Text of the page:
Experts warn that bathing every day could increase people's risk of infections.
According to infectious-disease expert Dr Elaine Larson from Columbia University, showering excessively can reduce skin hydration, causing it to become dry and cracked, which allows germs to enter. She says most people bathe in the belief it will reduce their risk of illness, however, it actually does little more than remove body odor.
Dr C Brandon Mitchell, assistant professor of dermatology at George Washington University, adds washing strips the skin of its natural oils, which can disrupt 'good' bacteria that supports people's immune systems. He urges people who want to shower daily to only do so if their skin feels healthy and hydrated. Dr Mitchell also recommends people do not lather their entire bodies with soap but just focus on smelly areas, such as their armpits or feet.
What about our hair? Dr Mitchell says those with dry hair only need to wash it every few weeks, while people with scalp issues, like dandruff, may benefit from shampooing a couple of times a week.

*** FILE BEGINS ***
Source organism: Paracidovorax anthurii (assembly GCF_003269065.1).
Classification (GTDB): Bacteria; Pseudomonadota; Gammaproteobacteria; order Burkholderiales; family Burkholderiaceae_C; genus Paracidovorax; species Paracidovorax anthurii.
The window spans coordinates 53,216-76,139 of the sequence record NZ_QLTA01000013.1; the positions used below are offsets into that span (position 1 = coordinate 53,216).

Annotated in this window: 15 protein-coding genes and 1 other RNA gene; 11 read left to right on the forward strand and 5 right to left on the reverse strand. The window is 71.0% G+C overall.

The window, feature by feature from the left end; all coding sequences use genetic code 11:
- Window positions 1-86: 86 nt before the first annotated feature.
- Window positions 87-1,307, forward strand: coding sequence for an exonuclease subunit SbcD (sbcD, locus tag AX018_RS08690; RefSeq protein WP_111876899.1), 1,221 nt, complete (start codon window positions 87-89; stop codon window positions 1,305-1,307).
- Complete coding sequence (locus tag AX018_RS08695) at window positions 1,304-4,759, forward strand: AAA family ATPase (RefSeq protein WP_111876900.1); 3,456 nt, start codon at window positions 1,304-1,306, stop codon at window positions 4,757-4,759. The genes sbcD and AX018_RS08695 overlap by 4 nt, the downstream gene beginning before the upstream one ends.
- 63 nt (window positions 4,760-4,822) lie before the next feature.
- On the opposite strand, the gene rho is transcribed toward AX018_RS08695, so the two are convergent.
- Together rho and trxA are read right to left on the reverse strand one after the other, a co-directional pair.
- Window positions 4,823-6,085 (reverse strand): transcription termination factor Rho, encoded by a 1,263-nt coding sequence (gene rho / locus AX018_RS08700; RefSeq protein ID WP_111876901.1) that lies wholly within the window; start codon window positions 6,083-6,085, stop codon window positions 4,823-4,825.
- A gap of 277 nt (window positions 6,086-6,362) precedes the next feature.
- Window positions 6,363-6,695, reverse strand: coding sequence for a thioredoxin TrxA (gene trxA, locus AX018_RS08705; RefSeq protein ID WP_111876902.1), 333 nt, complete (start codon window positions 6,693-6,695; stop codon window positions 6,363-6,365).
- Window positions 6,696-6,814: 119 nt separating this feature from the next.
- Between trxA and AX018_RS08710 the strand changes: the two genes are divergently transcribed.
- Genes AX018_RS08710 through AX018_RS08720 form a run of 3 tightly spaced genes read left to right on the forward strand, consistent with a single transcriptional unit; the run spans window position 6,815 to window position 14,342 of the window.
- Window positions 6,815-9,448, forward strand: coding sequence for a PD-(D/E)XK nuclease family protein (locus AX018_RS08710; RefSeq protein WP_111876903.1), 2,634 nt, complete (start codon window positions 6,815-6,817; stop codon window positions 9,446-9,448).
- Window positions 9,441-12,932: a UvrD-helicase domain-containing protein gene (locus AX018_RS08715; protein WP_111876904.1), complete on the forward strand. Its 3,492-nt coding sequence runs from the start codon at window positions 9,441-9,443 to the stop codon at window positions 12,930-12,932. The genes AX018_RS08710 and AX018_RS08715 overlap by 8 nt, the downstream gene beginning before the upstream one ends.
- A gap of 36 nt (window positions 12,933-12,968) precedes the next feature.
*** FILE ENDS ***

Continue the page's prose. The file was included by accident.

Dr Larson says people should focus on washing their hands frequently, as well as cleaning their clothes, which collect dead skin cells, to reduce their risk of illness.
A study released in January last year suggested over-cleaning can damage the healthy bacteria, viruses and other 'bugs' that live in and on people's bodies.
Researchers from the University of Utah analysed the residents of a remote village in the Amazon.
Results suggest such people have 'the highest diversity of bacteria and genetic functions ever reported in a human group'.
The scientists concluded westerners are overly clean, which affects their populations of microbes.
They did not comment on how often people should be bathing.
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